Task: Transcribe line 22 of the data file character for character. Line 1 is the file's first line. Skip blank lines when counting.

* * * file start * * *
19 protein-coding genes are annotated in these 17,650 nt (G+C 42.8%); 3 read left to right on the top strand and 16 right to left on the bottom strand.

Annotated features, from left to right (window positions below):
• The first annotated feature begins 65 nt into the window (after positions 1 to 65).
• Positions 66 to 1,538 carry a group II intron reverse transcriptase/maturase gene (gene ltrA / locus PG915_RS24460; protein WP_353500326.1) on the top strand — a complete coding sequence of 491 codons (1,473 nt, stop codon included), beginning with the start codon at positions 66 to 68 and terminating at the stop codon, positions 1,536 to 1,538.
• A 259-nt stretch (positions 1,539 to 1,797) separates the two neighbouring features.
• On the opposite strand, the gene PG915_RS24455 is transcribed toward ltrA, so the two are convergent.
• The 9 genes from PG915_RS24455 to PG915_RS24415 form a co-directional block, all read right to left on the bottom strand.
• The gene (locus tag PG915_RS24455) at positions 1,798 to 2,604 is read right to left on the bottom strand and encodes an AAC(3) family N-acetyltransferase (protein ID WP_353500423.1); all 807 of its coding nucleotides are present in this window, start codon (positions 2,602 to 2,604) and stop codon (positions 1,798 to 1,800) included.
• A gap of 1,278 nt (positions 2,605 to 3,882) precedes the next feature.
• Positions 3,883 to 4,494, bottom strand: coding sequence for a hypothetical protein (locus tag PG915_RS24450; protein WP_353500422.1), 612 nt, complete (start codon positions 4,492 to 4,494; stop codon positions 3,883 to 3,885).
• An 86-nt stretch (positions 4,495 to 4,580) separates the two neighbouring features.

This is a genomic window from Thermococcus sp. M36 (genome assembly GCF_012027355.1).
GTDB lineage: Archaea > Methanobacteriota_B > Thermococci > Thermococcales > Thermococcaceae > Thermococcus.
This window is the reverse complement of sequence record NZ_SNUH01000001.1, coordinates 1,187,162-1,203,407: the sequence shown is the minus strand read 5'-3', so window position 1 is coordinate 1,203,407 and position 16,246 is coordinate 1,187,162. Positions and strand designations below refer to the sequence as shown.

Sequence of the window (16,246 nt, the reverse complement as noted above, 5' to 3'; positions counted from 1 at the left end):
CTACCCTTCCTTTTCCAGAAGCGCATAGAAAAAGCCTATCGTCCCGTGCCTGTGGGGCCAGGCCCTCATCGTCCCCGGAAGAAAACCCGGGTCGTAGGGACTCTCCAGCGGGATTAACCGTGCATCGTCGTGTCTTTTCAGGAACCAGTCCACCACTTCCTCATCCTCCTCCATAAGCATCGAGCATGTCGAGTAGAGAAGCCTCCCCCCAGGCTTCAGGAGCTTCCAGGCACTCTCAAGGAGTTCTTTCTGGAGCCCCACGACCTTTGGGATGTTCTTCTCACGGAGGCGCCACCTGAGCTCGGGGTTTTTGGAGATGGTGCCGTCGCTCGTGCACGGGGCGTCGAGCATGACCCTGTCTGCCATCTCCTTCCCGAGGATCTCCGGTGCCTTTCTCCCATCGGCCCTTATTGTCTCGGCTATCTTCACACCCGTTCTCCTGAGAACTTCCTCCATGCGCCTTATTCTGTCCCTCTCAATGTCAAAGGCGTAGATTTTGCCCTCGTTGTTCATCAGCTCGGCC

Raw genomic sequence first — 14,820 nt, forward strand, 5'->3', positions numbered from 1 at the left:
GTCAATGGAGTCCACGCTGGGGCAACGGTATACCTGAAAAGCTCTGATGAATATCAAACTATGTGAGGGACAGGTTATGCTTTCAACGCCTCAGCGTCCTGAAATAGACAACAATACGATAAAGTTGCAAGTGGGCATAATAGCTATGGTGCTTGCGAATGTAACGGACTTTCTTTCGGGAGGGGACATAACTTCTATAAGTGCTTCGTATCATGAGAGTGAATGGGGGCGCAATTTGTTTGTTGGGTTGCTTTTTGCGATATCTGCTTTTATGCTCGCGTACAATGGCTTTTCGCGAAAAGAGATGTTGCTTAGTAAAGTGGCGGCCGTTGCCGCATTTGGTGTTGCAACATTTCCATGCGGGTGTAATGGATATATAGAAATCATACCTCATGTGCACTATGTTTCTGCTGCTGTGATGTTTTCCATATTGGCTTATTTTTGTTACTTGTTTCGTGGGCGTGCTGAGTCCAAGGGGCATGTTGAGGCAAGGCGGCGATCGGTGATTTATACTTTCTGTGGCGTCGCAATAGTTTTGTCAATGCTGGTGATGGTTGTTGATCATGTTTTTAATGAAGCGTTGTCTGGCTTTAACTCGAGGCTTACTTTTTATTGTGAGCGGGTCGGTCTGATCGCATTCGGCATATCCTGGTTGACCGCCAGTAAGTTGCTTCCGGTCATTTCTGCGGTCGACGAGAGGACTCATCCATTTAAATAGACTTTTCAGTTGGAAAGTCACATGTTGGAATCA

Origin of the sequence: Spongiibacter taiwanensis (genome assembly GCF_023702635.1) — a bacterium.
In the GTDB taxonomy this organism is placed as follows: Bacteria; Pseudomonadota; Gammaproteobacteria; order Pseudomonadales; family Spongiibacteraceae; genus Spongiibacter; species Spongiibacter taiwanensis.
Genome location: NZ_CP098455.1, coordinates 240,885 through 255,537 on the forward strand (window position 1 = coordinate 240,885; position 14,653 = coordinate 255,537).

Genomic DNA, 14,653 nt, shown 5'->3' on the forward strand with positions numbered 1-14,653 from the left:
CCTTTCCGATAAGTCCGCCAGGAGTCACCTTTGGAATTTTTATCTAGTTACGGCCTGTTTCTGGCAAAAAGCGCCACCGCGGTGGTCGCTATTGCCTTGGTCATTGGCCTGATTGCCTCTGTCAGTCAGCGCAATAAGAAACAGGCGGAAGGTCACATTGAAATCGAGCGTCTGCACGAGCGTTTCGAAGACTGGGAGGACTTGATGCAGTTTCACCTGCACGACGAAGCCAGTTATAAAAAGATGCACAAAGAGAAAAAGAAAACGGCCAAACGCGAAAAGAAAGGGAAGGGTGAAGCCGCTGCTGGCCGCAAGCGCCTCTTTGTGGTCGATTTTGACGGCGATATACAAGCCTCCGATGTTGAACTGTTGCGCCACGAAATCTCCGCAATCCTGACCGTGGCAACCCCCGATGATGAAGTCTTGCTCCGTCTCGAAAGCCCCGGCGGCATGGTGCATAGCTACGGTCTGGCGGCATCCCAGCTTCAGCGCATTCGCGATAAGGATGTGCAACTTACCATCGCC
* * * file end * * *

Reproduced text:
Genomic DNA, 14,653 nt, shown 5'->3' on the forward strand with positions numbered 1-14,653 from the left: